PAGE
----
There's a new Far Cry coming early next year, and it's set in a post-apocalyptic Hope County.

Far Cry New Dawn, which is coming out on February 15th 2019, is set - and here be spoilers for the end of the last instalment of the series, so if you're sensitive to such things best look away now - after the apocalypse that tore through Hope County and the rest of the world at the entertainingly improbable end of Far Cry 5. New Dawn is set 17 years after those events, to be precise, which means there's scope for some returning characters.

The backdrop is being pitched as a return to the frontier days, and a new west, with AR-15s instead of bows and arrows (though you'll probably get to dick around with them too) and pick-up trucks instead of horses - although hey there might be some of those too, and you do get a dog called Timber as a companion. And also a wild boar called Horatio. Oh, and in an expansion on the Fangs for Hire system from the last game, your companion animals can get into vehicles with you now, so you can ride into battle with a timberwolf in your sidecar if you so wish. Essential stuff.

Elsewhere there are newcomers as part of the guns for hire system, with some ties to the original Far Cry 5. Carmina, the daughter of Far Cry 5's Nick and who you help deliver in that game, is one of them, and she's joined by Nana, who's set to become a fan favourite - a narcoleptic, foul-mouthed grandmother who's a mean shot with a sniper rifle.

The new villains, meanwhile - and the stars of the cover - are twins Vicky and Lou, and you'll be also pitted against two different factions that are fighting across the post-apocalyptic Hope County. There are The Survivors, the residents of Hope County who saw through the cataclysmic events and have found a new life as farmers in its wake, and The Highwaymen, scavengers who've recently come to the west in search of resources.

Both factions show traits of the makeshift aesthetic that defines much of Far Cry New Dawn. Vehicles are rusted and cobbled together out of what can look like corrugated iron, while weapons are the same - an 1887 rifle has a kitchen knife hastily taped on to its muzzle, for example. There's a new focus on crafting, made a bit more palatable by a new vertical crafting menu that brings everything to hand.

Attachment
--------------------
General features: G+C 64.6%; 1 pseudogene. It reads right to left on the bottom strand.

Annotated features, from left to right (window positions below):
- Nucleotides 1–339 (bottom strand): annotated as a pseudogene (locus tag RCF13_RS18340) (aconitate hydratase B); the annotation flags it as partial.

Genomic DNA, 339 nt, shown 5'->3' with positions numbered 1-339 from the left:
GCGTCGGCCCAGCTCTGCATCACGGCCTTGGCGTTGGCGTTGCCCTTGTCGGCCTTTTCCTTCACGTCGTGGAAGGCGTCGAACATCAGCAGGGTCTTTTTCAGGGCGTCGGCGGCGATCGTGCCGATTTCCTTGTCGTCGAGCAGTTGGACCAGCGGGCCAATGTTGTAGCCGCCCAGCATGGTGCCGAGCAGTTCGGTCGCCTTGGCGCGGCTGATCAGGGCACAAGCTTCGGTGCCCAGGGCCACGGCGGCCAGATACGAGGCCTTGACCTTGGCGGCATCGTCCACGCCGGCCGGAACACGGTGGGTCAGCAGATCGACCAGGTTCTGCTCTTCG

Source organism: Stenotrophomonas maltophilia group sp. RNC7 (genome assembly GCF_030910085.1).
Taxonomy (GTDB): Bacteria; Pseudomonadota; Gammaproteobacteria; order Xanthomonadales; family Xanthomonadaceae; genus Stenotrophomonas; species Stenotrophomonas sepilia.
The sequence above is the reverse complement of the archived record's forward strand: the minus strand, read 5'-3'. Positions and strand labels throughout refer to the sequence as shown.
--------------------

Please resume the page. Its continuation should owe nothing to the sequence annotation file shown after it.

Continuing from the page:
There's a bit more customisation with your own character, too, and you can choose their gender, colour and body type. Beyond that a new home base works as an upgradeable camp from which to host your operations, where some of your decisions in the game world are reflected and where there'll be more bustle as you progress and more people move in.

From there you'll be able to board a helicopter and go much further afield to take part in Expeditions - an all-new feature for Far Cry New Dawn that sees you heading out for all-new areas outside of the limits of Hope County. In the one example being shown right now takes place in a Louisiana theme park deep in the bayou, a map around 1km square in size that hosts co-op centric missions (though you can play them solo). Other locations teased include the west coast and a canyon.

As for Hope County itself, it's a revamped map from Far Cry 5, even if a lot of it will be familiar. "The world's been transformed by the events," explains Ubisoft's Jean-Sébastien Decant. "All the buildings have been destroyed or refurbished. Some of the zones have been destroyed and you can't go there anymore. Most of what was there, in terms of size, is there though."

There are some other small kinks, too - animals will now take prey in their mouths back to their dens, which can in turn be scavenged, while several of those outposts contain small self-contained puzzles and their own tales told through the environment. There's now an escalation system for outposts, too, a three star system for clearing them out at different difficulty levels.

And underpinning all that there's always going to be the suspicion that this is all a bit overfamiliar, especially coming so soon off the back of the original Far Cry 5. It's clearly a smaller production - as evidenced in the slightly smaller price tag of 45 EUR - and it's being done by a section of Ubisoft Montreal's Far Cry team in collaboration with the Shanghai and Kiev studios. It's got that lo-fi, slightly dirty feel to it all - like a movie being spun out on the backlot of another production - and I think, personally, I'm fine with that if it encourages a more outlandish, experimental spin on the formula - just as Far Cry Primal, for its failings, managed to take the series to some interesting new places. Regardless, there's not too long to find out if Ubisoft has made this one stick.

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Martin Robinson

Martin Robinson

Features and Reviews Editor

Martin is Eurogamer's features and reviews editor. He has a Gradius 2 arcade board and likes to play racing games with special boots and gloves on.

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